This work has innovatively simulated manifold land use transitions associated with eight classes at the intra-urban level and handled twenty-six drivers of land use change, which have not been reported in the literature hitherto. There are a few works dealing with the simulation of change of multiple intra-urban land use classes [13,14,20], but their number of effective transitions is smaller as compared to this study. The adopted parameterization method—weights of evidence—is operationally and conceptually easy to handle and does not work as a black box as do the majority of non-parametric approaches. Furthermore, different from most parametric and non-parametric methods, which assign only one weight to each of the continuous variables (represented as numerical grids), the “weights of evidence” method assigns different weights for each of the discretized ranges of a continuous variable, and hence, the information on the variable’s behavior is enhanced through the assignment of customized multiple weights to a grid.
Some limitations, however, became evident during the execution of this work. The land use data availability constrains the modelers’ decisions as to defining the boundaries of simulation periods. Moreover, not all the strategic and decisive drivers of intra-urban land use change are available, especially those related to real estate ownership and the real estate market. We faced operational drawbacks as well, such as the fact that even with high values of PII, the compactness of some land use patches was not well simulated. Besides that, omission and commission errors were directly derived from the randomness of the change allocation algorithms. In any case, this is an inherent characteristic of the modeling platform.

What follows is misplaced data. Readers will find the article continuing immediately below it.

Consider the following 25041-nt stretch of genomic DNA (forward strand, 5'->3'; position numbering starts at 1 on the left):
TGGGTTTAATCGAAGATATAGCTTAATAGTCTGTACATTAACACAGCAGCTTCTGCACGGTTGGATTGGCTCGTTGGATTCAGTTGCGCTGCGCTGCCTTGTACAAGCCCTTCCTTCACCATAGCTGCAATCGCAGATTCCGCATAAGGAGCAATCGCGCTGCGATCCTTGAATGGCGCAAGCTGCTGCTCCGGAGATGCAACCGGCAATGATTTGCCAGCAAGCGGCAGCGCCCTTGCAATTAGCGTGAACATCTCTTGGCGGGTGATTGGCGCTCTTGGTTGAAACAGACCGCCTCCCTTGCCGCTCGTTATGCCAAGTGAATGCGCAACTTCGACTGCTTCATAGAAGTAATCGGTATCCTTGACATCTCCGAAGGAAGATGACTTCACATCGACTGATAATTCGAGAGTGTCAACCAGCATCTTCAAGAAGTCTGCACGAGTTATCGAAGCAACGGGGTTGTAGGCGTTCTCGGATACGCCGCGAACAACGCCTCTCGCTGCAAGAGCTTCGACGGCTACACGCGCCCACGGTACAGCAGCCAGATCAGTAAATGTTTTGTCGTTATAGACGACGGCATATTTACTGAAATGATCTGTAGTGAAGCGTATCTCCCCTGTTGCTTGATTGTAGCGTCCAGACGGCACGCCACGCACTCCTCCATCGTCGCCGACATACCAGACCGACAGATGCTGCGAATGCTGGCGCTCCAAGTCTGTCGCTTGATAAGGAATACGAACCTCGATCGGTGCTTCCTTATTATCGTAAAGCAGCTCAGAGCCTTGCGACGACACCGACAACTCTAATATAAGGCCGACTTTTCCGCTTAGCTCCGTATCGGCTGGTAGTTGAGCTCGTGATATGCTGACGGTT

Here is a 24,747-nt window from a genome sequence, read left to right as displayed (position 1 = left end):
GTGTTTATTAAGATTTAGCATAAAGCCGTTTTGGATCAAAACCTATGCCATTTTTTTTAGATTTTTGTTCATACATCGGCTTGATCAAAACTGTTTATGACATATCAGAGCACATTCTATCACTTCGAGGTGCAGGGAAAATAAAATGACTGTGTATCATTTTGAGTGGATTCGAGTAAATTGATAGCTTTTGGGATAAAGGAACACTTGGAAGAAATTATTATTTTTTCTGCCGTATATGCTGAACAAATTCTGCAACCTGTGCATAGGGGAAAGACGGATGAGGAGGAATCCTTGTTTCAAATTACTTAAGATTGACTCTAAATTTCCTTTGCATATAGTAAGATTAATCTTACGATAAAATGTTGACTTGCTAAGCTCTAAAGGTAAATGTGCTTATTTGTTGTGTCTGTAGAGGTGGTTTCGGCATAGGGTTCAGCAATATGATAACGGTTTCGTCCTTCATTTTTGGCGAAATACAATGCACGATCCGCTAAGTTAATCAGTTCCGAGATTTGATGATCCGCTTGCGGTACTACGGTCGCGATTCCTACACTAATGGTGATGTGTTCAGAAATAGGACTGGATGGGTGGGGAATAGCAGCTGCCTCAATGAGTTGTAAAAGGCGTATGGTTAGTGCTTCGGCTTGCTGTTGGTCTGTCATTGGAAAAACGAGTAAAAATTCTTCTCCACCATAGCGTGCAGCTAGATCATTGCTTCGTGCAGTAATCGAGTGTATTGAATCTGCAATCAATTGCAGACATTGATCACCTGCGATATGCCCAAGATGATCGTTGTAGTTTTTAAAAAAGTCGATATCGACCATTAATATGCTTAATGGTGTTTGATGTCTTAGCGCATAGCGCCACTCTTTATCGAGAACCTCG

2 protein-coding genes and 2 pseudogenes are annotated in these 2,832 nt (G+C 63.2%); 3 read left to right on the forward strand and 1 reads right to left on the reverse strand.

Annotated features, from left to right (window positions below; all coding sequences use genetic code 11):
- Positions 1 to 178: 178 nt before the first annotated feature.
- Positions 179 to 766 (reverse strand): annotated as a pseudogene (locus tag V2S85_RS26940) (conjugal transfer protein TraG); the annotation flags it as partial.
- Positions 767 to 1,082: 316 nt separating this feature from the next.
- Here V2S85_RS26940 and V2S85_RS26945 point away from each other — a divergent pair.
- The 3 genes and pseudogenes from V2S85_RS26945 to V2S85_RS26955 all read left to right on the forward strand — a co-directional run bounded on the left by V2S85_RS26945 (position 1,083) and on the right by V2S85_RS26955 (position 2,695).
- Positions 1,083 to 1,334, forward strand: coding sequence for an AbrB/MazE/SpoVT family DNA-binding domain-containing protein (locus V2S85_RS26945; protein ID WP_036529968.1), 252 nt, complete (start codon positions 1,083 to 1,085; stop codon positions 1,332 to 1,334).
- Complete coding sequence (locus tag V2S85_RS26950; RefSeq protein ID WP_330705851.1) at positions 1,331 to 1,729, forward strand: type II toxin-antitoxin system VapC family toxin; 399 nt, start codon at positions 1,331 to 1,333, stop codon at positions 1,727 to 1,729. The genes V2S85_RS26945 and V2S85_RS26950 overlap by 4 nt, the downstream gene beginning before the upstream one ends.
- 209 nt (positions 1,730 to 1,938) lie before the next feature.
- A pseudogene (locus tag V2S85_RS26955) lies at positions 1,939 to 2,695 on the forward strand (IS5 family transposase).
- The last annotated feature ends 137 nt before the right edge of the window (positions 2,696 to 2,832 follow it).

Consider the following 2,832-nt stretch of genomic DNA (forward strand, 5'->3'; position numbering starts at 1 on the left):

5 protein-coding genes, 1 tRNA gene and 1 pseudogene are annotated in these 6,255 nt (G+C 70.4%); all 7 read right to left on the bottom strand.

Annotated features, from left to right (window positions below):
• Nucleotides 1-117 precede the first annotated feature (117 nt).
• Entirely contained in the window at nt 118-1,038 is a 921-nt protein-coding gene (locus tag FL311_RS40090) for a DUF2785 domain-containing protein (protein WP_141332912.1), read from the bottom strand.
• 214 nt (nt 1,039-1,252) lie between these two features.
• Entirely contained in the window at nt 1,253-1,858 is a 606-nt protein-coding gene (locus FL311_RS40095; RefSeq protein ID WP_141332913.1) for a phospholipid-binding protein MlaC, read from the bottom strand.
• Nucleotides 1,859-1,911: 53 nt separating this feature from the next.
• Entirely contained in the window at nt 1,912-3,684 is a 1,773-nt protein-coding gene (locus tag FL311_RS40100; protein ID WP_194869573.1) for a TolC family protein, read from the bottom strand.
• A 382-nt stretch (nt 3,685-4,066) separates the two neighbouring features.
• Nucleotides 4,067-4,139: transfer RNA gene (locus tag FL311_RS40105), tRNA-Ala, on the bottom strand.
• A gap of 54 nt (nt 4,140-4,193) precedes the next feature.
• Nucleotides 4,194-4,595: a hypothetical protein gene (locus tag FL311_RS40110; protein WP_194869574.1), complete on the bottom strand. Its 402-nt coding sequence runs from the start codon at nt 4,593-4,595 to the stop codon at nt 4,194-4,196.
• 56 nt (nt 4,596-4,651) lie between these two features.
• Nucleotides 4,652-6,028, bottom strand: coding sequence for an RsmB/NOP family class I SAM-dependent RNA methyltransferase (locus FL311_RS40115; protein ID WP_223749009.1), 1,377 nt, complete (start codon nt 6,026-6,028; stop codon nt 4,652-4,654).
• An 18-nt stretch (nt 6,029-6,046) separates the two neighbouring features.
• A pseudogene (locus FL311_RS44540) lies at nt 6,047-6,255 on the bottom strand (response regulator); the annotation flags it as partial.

In terms of policy implications of our modeling results, we must say that the simulations turned the spotlight on transitions that should be discouraged, as in the case of the full conversion of green areas into institutional use. The local government should foster a smart combination of both uses so as to preserve as much urban soil perviousness as possible in order to inhibit the occurrence of floods. In the same line of thought, the BAU Scenario warns of threats represented by the possibility of occupying green areas located on the margins of rivers in the northwestern sector of São Caetano do Sul, a fact that will enhance the problem of flash floods in the city. Finally, the observed transitions from residential and commercial uses to mixed use should be encouraged, for they are in compliance with guidelines towards the diversification of urban land use established by the City Master Plan [62] and also with Goal n.°98 of the UNO New Urban Agenda [63].

6. Conclusions

The CA-based simulation models of urban land use change parameterized by the Bayesian weights of evidence method proved to be efficient in detecting the main trends of land use transitions in the analyzed city within the time span extending from 2006 to 2021, indicating the main driving forces of such changes and their respective degree of importance. Overall, we can state that (1) the model performed satisfactorily, even when a long simulation period was unintentionally employed in view of the absence of detailed documentary land use data; (2) since most of the errors were verified in the simulations and not in the probability maps themselves, the model needs to be better calibrated with regard to the shares of the “expander” and “patcher” allocation functions as well as to the patches’ mean sizes and variances; (3) the statistical validation demonstrated that even when relying on more restrictive sizes of neighborhood windows, such as 5 × 5 pixels, it was possible to achieve a reasonably high similarity, but when adopting larger window sizes, such as 11 × 11 pixels, the fuzzy similarity indices based on the exponential decay were not significantly higher as expected; and (4) the model showed to predict major land use changes in the short-term horizon with a high degree of plausibility, thus revealing itself as a useful tool for the city management and planning.